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Classical Mechanics with Mathematica

Antonio Romano and Addolorata Marasco
Publication Date: 
Number of Pages: 
Modeling and Simulation in Science, Engineering and Technology
[Reviewed by
Scott Guthery
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I use Mathematica a lot.  It turns a mobile phone into the ultimate HP-35 and on the desktop does things with tables that bring Excel to its knees.  Thus, when the opportunity to review Classical Mechanics with Mathematica by Antonio Romano and Addolorata Marasco I put my card in the hat.

There are many Mathematica notebooks that demonstrate classical mechanics.  I might mention those of Sándor Kabai available on the Wolfram website as they include simple dynamic models being driven by the mathematics which certainly aid understanding of how the mathematics and the mechanics are reflections of one another.

Unfortunately, there is no Mathematica code in the Romano/Marasco book.  In fact, it is very hard to understand why "Mathematica" is in the title of the book.  At the end of the Preface we find

“... [the book] provides the names of many notebooks, written using Mathematica, that are relevant to several of the book’s chapters... The notebooks referring to the first part are Geometry, Weierstrass, Phase2D, and LinStab.  In particular, the notebook Phase2D contains two programs Phase2D and PolarPhase.  The other notebooks relate to the second part.”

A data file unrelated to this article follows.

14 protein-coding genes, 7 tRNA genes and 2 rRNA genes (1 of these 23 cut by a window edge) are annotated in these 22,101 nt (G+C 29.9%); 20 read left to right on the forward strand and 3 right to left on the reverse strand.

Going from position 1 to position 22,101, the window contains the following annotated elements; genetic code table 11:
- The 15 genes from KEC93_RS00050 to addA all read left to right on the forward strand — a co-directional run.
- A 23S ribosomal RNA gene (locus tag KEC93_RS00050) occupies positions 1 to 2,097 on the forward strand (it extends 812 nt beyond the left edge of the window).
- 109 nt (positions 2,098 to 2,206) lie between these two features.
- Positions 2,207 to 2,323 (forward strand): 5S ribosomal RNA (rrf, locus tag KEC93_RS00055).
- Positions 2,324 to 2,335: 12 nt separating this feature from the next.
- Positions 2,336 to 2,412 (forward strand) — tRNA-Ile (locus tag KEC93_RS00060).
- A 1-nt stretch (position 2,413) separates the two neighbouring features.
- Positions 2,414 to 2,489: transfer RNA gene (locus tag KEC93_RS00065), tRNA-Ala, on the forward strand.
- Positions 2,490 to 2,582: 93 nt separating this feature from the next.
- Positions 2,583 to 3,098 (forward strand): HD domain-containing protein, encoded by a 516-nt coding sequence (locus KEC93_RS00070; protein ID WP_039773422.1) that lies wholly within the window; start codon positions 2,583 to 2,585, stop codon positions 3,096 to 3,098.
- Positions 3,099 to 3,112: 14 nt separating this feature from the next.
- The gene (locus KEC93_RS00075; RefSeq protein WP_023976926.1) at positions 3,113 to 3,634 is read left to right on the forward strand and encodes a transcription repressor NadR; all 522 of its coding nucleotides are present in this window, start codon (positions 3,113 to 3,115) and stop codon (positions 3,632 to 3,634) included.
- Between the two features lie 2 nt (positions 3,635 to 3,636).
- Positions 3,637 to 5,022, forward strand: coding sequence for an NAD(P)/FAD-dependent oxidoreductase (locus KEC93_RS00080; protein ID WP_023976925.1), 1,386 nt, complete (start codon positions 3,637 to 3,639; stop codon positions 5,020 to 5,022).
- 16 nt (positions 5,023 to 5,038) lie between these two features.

Just names.  No code. No hints as to where one might obtain these notebooks.  The cover of the book boasts in all-caps "EXTRA ONLINE" but one has to do a deep dive on the Springer website to find the notebooks that go with the book.  To save you time should you purchase the book, they are here:

The book casts classical mechanics in au courant notation and abstraction. We find in passing Hodge star operators, Levi-Civita tensors, and microcanonical probability. The notebooks provide little more than saving one the trouble of typing in a small subset of these modern formulations.  The Geometry notebook, for example, ``evaluates the geometric characteristics of a manifold when its metric is given.''  If readers wish to use the mathematics in the book or the code in the notebooks to design a linkage or rig an animation they will have some challenging special-casing work ahead of them.  

But then, it is unlikely this was the author's intent.  The book is a review of modern abstract differential equations: definitions, axioms, theorems, and proofs.  The usual---dare I say, classical---approach. The odd examples from classical mechanics encountered along the way are so trivial that one never comes to appreciate how the generality of today's mathematics enables one to represent, understand, and utilize more complicated mechanics, classical or otherwise.

Scott Guthery runs Docent Press, publisher of books in the history of mathematics, computing, and technology.

See the table of contents at the publisher's web page.